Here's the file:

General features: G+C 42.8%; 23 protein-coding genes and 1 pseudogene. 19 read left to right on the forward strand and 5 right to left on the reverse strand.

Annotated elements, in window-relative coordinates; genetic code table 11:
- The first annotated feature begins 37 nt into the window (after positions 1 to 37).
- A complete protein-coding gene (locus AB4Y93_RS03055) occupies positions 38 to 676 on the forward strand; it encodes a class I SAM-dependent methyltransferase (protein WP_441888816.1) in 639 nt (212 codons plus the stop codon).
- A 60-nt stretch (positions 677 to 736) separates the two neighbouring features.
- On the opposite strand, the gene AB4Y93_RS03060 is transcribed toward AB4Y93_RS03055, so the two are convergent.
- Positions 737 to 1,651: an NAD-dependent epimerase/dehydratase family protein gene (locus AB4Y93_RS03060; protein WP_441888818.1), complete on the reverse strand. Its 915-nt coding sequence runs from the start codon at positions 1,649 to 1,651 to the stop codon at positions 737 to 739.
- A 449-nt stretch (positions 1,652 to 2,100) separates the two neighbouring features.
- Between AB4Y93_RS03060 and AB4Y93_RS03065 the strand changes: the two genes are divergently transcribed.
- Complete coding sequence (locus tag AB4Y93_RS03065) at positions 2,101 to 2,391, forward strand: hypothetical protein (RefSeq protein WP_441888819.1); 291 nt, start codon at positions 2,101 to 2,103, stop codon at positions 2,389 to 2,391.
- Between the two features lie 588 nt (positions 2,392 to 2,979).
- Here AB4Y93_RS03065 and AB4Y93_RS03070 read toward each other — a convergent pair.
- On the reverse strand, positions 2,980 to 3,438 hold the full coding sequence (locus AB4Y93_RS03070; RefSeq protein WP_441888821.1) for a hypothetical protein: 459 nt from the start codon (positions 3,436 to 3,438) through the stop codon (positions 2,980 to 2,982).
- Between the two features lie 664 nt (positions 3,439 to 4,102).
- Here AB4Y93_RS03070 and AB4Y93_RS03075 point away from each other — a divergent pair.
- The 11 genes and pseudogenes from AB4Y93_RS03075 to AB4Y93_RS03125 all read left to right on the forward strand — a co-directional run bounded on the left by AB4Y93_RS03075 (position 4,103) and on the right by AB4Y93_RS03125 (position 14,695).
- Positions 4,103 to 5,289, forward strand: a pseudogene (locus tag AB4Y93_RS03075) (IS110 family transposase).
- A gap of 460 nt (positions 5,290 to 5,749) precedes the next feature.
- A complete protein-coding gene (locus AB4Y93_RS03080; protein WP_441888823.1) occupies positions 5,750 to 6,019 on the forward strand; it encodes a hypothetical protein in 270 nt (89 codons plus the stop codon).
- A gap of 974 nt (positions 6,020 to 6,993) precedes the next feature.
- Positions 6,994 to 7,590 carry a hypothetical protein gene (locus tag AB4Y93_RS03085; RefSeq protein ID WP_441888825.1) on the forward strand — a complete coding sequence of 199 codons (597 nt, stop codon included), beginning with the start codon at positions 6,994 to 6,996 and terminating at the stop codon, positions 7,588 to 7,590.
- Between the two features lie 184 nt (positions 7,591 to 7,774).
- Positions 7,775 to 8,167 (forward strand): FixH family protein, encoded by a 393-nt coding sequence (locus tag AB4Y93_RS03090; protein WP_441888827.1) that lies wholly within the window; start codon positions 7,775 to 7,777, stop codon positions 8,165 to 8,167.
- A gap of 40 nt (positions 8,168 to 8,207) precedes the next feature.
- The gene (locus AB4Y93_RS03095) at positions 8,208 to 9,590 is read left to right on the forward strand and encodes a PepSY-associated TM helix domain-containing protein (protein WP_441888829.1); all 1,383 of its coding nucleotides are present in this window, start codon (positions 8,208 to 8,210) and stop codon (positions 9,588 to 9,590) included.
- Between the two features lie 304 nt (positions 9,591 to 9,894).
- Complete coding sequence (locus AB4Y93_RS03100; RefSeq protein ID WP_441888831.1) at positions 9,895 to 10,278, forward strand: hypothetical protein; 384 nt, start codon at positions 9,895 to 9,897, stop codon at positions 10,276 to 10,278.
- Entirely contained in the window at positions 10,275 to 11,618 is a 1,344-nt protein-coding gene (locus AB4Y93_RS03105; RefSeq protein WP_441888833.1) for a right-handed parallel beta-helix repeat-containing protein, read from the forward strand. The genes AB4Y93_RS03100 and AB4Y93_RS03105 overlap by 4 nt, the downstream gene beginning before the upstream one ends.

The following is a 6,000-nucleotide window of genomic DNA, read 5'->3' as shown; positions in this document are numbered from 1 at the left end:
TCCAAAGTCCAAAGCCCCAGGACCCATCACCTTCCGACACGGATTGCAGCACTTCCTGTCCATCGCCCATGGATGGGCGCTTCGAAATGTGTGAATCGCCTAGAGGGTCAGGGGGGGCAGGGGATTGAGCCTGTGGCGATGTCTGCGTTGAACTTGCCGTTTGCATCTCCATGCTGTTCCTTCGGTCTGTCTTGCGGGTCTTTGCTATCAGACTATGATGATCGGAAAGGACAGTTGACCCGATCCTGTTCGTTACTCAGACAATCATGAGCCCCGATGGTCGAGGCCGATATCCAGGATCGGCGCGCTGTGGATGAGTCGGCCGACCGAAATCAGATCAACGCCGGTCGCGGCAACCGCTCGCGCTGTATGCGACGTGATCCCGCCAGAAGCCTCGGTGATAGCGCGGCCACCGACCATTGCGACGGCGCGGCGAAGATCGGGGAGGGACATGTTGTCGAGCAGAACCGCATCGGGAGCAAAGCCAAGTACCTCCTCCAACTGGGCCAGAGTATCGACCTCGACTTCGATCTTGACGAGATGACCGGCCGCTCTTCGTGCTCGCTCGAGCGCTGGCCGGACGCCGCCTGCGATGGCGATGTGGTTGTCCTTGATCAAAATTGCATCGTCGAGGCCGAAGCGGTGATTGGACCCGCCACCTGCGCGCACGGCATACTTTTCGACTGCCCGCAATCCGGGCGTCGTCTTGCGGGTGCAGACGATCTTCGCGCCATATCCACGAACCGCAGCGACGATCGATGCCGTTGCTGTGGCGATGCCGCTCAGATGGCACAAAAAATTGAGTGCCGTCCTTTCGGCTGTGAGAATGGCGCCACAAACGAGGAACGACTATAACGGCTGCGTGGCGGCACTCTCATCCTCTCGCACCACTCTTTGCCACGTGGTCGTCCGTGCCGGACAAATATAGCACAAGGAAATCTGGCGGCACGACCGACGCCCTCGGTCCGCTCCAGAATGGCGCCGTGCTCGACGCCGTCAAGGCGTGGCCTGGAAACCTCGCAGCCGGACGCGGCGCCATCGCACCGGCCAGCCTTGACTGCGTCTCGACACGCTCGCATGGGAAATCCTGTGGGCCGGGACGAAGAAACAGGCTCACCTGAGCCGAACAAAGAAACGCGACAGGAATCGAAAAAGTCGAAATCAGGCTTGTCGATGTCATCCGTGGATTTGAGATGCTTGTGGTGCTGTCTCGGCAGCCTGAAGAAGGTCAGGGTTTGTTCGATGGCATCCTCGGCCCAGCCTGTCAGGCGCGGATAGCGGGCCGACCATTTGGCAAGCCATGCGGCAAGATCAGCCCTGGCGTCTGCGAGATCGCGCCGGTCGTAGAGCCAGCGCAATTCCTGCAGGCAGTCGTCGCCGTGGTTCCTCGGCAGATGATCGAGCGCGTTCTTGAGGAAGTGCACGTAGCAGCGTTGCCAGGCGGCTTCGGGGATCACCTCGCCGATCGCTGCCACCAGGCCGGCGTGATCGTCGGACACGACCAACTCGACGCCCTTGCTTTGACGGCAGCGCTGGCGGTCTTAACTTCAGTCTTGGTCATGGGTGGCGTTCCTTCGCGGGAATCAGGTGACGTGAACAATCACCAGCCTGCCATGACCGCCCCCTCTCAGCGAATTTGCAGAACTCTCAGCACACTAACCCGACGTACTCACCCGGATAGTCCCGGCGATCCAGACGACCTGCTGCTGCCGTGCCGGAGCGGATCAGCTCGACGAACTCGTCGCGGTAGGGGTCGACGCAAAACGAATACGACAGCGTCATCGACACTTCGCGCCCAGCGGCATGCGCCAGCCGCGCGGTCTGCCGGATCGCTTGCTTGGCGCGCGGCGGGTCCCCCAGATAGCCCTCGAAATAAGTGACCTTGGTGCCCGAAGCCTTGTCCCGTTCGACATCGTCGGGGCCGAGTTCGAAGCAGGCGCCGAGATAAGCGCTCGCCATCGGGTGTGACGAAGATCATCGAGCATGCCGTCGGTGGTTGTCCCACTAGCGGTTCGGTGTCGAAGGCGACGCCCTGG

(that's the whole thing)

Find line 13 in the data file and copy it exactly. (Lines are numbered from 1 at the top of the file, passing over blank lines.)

- On the reverse strand, positions 2,980 to 3,438 hold the full coding sequence (locus AB4Y93_RS03070; RefSeq protein WP_441888821.1) for a hypothetical protein: 459 nt from the start codon (positions 3,436 to 3,438) through the stop codon (positions 2,980 to 2,982).